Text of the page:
Although Ethyl's expert witness was not willing to acknowledge any specific amount of depletion of bromine-enriched brine from the Jameson property's subterranean pool, the testimony is relatively clear that over the course of the recycling process the bromine content thereof has been substantially reduced, if not totally exhausted from a commercial perspective. The Appellant's expert witness quantified this depletion based upon information related to the Field, Ethyl's drilling reports and other known information. In addition, Appellant's witness testified that the maximum normal drainage of bromide from the Jameson property would not have exceeded 2% in the absence of the pressure differential created by Ethyl's injection wells, but that removal of as much as 89% of bromide from the Jameson property had occurred due to the added differential pressures which caused the tail brine and Magnolia field brine to mix with the flow toward the low pressure areas of Ethyl's production wells.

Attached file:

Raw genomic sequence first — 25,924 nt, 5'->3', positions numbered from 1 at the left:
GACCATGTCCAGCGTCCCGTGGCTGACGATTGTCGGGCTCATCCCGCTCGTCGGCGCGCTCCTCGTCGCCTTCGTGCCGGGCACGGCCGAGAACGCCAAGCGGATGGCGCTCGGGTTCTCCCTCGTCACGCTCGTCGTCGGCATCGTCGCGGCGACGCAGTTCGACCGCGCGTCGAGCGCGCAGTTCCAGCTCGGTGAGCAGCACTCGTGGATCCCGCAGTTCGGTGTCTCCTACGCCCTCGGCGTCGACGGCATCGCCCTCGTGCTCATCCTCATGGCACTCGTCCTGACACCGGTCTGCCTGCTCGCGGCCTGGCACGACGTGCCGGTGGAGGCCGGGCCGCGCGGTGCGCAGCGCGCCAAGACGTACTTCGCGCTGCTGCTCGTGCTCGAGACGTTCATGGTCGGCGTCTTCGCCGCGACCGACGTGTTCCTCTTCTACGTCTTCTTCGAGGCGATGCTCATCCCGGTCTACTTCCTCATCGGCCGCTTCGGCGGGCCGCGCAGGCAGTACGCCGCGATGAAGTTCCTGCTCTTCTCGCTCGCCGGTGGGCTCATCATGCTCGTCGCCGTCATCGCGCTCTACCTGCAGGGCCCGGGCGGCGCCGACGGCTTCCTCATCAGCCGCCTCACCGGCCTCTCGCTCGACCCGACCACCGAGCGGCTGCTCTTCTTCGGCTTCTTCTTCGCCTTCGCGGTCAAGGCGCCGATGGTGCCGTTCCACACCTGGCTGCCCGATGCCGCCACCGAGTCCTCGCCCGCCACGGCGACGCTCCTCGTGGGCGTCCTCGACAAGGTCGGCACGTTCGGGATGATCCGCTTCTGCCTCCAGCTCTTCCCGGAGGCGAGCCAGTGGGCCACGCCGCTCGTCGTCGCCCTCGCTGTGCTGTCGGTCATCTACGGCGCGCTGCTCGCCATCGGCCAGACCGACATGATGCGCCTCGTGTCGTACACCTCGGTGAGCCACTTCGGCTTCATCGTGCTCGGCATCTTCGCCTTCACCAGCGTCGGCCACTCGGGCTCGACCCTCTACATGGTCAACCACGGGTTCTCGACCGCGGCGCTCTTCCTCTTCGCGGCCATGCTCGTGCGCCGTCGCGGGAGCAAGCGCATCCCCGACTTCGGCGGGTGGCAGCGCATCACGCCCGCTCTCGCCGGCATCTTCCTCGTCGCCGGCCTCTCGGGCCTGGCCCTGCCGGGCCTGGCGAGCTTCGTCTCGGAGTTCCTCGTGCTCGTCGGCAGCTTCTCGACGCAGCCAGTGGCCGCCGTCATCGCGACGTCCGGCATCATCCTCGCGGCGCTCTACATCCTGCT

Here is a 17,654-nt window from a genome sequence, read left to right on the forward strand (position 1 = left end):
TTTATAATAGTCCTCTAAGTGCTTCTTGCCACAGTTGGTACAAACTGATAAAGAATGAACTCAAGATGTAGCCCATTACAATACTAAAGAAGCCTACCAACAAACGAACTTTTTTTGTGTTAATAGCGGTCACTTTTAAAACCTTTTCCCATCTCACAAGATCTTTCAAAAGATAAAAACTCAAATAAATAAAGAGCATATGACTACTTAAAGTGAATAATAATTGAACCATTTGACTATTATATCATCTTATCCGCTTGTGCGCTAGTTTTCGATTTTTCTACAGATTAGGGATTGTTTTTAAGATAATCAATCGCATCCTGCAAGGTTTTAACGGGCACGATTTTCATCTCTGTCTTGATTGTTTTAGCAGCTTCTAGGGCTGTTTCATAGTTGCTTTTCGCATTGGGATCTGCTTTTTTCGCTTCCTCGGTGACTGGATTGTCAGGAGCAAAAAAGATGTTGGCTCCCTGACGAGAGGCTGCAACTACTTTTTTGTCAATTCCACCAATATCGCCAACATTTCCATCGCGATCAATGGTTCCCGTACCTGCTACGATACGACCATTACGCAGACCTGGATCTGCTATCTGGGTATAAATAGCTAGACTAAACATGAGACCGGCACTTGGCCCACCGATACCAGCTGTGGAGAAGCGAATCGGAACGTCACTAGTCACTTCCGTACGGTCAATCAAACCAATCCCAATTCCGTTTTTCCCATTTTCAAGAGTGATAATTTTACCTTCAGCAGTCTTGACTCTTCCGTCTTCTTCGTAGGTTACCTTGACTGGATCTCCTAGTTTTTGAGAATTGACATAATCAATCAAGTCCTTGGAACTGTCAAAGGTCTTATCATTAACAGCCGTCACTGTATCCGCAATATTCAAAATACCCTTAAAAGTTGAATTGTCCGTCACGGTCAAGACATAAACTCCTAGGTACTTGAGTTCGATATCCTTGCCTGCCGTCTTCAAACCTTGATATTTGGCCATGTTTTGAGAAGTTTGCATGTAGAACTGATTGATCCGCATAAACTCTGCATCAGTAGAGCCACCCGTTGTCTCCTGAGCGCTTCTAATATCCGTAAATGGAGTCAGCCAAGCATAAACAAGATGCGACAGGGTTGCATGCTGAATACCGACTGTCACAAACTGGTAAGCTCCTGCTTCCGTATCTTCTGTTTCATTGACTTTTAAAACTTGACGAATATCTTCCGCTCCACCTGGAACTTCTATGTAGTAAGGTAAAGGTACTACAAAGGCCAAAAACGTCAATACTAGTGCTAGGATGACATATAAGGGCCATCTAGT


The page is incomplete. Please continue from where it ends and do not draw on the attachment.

The Appellant attempts to characterize the recycling process as a pushing of tail brine and Magnolia field brine onto the Jameson property in order to force the valuable bromine-enriched brine into Ethyl's wells, which Appellant labels "pushing" or "sweeping". Ethyl conversely contends the process simply allows it to drain in that direction, in part because the tail brine is miscible and accordingly mixes with the brine in the area, which Ethyl labels as "pulling." Although certain steps apparently could have been taken to seal off a substantial portion of the flow of the bromine-enriched brine from the Jameson property and other isolated locations which were not leased to Ethyl, the evidence preponderates that this was not commercially feasible under the circumstances. Likewise, it seems equally clear from the evidence that it would have been impractical for the Appellant to drill production wells unless she was financially prepared and willing to get into the bromine extraction business since the large volume of brine logically could not be transported, processed and recycled over long distances.